What in the whorled could it be? Here’s a hint: the genus is named after a nineteenth-century expert on Jurassic ammonites.
If you’re the first to correctly identify it in the comments section below, flights of angels are guaranteed to sing thee to thy rest.
Currently under public review in Wyoming is a new proposed draft of state science standards. Wyoming, of course, achieved a degree of ignominy with regard to state science standards in early 2014, when a footnote in the state’s budget for 2014–2016 precluded the use of state funds “for any review or adoption” of the Next Generation Science Standards. Why? The author of the footnote, Matt Teeters, complained that the NGSS “handle global warming as settled science,” adding, “There’s all kind of social implications involved in that that I don’t think would be good for Wyoming.” There was a swift outcry, with educators, scientists, clergy, and the general public all over the Equality State protesting the decision, and the legislature—sans Teeters—reversed its decision in early 2015. The Wyoming state board of education, however, decided not to adopt the NGSS outright, instead asking a committee of Wyoming science educators to devise a new set of science standards for the state.
I encountered a familiar name in a surprising context recently. I was leafing through The War on Modern Science (1927), Maynard Shipley’s review of the recent fights over the teaching of evolution in the United States. In the chapter on “Mississippi’s Humiliation,” recounting the passage of Mississippi’s antievolution bill, there was a quotation attributed to E. K. Windham—apparently Esker Kearley Windham (1896–1970)—speaking against the bill in the House of Representatives. Here’s what it said: “As Bill Nye would say, the advocates of this bill want a law that will permit them to preach and practise [sic] any doctrine they desire, and one that will guarantee to them that no one else can do the same.”
If—like Dan Coleman and Dan Phelps—you thought that these tiny fossils were foraminifera, you’re a better paleontologist than I am.
From the Devonian limestone of Belgium they came! What tiny fossils are collected here?
A hint to reward you for reading my non-Fossil Friday posts: the person who originally described the species was once called “Roredick” by a Scopes-era creationist.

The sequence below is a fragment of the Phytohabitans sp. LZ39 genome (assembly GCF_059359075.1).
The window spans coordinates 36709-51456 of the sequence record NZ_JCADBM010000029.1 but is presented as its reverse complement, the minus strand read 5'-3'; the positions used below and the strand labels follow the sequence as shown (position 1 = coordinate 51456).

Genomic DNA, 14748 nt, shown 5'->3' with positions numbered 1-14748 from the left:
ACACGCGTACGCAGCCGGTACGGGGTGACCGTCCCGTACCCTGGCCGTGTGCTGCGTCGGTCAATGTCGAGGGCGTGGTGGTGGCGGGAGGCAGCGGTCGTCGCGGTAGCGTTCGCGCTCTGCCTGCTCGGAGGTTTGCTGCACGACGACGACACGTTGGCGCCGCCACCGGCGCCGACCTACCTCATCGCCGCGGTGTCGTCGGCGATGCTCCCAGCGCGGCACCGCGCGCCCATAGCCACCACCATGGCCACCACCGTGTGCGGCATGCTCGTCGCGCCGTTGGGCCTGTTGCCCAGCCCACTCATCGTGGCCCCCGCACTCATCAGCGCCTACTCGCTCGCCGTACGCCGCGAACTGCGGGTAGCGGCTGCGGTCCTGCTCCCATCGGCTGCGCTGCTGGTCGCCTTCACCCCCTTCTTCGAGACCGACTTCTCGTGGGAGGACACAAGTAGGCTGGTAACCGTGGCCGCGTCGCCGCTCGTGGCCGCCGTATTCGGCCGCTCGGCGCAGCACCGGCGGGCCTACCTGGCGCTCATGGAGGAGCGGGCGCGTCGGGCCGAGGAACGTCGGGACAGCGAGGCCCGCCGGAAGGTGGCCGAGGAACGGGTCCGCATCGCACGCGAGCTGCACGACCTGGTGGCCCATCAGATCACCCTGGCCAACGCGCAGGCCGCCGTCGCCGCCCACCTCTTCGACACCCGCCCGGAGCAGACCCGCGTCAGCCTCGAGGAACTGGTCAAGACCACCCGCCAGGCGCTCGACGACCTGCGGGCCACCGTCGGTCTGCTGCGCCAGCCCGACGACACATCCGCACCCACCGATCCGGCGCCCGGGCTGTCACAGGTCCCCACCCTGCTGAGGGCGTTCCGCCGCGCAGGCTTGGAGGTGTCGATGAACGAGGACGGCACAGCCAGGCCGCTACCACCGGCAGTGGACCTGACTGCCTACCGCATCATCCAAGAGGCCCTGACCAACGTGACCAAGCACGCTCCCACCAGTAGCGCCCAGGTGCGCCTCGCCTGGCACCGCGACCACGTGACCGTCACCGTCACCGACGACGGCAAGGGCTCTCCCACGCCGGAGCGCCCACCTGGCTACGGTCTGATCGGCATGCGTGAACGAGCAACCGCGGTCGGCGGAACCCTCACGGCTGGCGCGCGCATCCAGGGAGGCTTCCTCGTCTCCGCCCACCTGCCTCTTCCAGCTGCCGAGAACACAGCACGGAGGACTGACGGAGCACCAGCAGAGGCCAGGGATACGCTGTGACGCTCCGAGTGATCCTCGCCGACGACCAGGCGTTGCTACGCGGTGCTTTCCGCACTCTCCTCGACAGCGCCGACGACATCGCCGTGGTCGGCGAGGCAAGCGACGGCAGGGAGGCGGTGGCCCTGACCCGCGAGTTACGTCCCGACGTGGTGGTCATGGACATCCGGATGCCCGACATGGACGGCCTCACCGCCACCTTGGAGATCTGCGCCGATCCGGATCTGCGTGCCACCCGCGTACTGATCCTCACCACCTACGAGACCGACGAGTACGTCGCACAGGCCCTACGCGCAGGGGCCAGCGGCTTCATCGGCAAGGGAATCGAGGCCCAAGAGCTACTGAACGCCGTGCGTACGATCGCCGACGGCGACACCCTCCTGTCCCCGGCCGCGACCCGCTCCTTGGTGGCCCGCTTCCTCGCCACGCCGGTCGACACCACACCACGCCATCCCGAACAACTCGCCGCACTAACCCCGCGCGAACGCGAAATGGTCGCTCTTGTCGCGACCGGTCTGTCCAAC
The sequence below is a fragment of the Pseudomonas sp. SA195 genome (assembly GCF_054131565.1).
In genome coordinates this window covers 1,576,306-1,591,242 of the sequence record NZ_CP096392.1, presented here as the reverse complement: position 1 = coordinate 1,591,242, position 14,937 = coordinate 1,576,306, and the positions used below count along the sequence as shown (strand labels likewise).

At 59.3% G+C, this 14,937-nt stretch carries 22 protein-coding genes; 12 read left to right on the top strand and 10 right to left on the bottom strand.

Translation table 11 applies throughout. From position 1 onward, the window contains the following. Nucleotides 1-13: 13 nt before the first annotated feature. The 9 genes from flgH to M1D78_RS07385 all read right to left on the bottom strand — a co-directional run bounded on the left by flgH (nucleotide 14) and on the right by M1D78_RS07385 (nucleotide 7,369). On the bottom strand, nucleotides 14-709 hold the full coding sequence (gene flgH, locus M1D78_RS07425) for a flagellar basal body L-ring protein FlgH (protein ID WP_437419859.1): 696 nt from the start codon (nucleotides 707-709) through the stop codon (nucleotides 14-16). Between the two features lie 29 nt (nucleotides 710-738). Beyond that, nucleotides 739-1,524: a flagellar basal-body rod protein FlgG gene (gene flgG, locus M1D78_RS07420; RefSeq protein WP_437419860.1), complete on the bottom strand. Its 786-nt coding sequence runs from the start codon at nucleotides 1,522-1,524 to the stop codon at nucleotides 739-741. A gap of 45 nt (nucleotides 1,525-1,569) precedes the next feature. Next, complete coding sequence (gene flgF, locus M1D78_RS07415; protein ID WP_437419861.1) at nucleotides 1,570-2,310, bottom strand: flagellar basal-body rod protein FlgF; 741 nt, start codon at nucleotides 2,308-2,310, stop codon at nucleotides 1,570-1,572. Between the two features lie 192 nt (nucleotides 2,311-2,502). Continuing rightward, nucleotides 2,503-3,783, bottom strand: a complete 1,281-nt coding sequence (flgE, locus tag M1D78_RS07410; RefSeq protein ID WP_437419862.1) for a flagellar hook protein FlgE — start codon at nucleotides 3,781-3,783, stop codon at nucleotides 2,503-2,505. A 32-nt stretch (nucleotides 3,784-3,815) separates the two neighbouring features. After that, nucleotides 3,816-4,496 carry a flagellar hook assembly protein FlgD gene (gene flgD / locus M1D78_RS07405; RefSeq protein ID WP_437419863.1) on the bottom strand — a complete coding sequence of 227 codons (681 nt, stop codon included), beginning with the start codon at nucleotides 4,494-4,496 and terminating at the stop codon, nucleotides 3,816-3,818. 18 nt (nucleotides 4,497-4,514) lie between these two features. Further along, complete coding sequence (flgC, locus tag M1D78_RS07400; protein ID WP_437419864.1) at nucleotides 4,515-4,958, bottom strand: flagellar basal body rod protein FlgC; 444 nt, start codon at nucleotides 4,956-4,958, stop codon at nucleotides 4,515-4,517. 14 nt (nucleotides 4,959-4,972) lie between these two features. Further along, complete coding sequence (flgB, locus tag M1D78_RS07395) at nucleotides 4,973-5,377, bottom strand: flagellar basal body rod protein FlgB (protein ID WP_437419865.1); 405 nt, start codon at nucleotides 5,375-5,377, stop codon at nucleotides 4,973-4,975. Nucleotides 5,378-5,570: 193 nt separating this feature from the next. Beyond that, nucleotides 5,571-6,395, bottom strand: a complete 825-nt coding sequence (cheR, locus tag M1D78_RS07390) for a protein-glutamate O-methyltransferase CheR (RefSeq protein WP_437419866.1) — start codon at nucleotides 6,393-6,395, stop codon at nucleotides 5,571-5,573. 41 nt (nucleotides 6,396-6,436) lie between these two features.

State Senator Dan Claitor (R–District 16) is leading an effort in Louisiana to repeal various outdated laws on its books. In a recent report on these efforts, there’s an interesting comment from radical cleric Gene Mills.
In search of inspiration for a blog post, I turned to the TalkOrigins Archive Quote Mine Project. From about 2003 to 2006, a band of volunteers took on the chore of investigating the source material from which creationists quarried misleading quotations from scientists. There I found a promising cul-de-sac to investigate for myself. Quote #22 in the project is given as follows: “‘All through the fossil record, groups—both large and small—abruptly appear and disappear. ... The earliest phase of rapid change usually is undiscovered, and must be inferred by comparison with its probable relatives.’ (Newell, N. D., Creation and Evolution: Myth or Reality, 1984, p. 10).” That’s the paleontologist Norman D. Newell (1909–2005), of course. Jon (Augray) Barber commented, “This isn’t on page 10. And the book doesn’t have an index. I guess it’s time to plow through the whole thing. ... And after reading the entire book, I can’t find it anywhere.” It turns out that it was premature of Barber to abandon hope of finding such a quote in Newell’s work, though. For in 1984, Newell wrote a pamphlet for the American Geological Institute, entitled “Why Scientists Believe in Evolution,” and quote #22 appears in it.